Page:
Humanity Needed To Save The Bees And They Found This Unlikely Solution

You can't spell this thing without "bee."

The bee population is in rapid decline. Beekeepers in the U.S. lost an average of 42.1 percent of their hives in the span of a year, including an unusually high spike in the death of bees during the summer. This is known as Colony Collapse Disorder.

The decline in the bee population could have dire effect on humankind. Since bees play the most vital role in our ability to cultivate fruits and vegetables, losing them would have tremendous economical and ecological consequences.

Why are so many honeybees dying?

The main cause behind the declining bee population is a type of parasite known as varroa mites. These parasites will latch onto the bees and suck them dry of their fluids. In turn, this weakens the bees due to the spread of a deadly disease.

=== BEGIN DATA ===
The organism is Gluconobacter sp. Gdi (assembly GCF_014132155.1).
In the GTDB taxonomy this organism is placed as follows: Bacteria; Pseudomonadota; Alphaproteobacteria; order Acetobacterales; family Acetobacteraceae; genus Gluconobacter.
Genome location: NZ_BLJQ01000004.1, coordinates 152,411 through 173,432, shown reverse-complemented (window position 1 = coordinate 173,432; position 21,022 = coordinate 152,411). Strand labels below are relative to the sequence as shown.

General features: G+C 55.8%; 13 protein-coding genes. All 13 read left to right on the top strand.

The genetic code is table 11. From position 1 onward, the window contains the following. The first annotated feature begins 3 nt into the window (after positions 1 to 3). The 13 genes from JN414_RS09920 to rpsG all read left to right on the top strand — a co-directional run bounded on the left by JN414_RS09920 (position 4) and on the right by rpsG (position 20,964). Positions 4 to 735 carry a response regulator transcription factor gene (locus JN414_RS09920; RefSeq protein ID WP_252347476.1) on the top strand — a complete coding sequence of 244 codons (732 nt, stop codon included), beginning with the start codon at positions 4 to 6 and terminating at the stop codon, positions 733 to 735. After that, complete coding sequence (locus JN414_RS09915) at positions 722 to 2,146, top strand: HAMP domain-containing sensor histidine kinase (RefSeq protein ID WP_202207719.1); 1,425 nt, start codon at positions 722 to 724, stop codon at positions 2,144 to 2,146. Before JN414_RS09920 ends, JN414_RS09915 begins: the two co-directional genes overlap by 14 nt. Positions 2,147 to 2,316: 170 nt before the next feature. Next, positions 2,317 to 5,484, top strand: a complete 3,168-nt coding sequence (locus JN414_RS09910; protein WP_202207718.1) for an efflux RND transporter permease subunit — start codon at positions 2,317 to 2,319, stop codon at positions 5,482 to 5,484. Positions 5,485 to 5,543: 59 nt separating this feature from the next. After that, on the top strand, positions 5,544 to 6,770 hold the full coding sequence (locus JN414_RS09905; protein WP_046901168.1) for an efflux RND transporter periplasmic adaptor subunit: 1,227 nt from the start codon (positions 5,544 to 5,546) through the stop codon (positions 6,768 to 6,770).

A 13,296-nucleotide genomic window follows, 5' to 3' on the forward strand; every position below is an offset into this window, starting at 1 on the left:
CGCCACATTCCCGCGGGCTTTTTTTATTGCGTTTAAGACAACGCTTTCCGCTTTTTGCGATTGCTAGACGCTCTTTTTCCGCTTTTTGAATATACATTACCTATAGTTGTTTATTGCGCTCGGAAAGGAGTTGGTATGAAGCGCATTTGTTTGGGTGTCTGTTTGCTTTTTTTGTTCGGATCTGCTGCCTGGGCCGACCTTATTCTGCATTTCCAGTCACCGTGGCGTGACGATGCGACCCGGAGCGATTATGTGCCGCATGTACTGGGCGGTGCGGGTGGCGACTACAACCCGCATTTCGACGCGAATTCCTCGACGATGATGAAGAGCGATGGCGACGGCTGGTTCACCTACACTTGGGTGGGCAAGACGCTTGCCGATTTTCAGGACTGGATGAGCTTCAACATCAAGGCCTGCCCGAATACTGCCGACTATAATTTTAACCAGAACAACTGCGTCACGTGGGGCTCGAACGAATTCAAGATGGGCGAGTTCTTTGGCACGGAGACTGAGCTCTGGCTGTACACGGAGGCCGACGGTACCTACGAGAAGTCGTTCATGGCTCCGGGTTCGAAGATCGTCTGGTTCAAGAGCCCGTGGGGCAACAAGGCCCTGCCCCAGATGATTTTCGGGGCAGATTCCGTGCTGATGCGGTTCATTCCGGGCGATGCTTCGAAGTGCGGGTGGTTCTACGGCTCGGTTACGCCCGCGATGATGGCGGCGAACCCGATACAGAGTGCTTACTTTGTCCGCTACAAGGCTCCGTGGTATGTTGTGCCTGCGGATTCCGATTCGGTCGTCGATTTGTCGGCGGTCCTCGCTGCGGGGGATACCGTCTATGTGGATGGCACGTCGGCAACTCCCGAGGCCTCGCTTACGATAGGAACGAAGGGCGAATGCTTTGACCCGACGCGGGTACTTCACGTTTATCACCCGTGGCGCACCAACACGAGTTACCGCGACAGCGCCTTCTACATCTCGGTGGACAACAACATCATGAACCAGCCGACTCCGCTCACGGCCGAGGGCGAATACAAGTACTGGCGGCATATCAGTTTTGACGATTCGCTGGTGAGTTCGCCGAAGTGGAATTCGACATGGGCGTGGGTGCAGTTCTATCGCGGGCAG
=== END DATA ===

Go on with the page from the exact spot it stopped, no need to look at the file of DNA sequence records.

Beekeepers have used powdered sugar and fumigants to stop these parasites, but they have not been successful.

However, there is a possible solution to saving the bees from extinction.

The solution is beer.

Specifically, a substance found in beer called potassium salts of hops beta acids (HBAs) might be what the bees need. A 2012 study found that spraying just 1 percent of HBA pesticide on bees resulted in the 100 percent death of the parasites, leaving the bees unscathed.

Because they are scientifically proven to repel bees, the EPA has just approved the immediate use of HBAs around honeycombs.

"There is a long history of safe use of HBAs via the oral and dietary exposure to humans from its use as a preservative on meats and its presence in the beer brewing process," the EPA wrote.

Hopefully, the HBAs will save the bees, and in turn, save humanity. And if it works, it's all thanks to beer.

(H/T: Think Progress)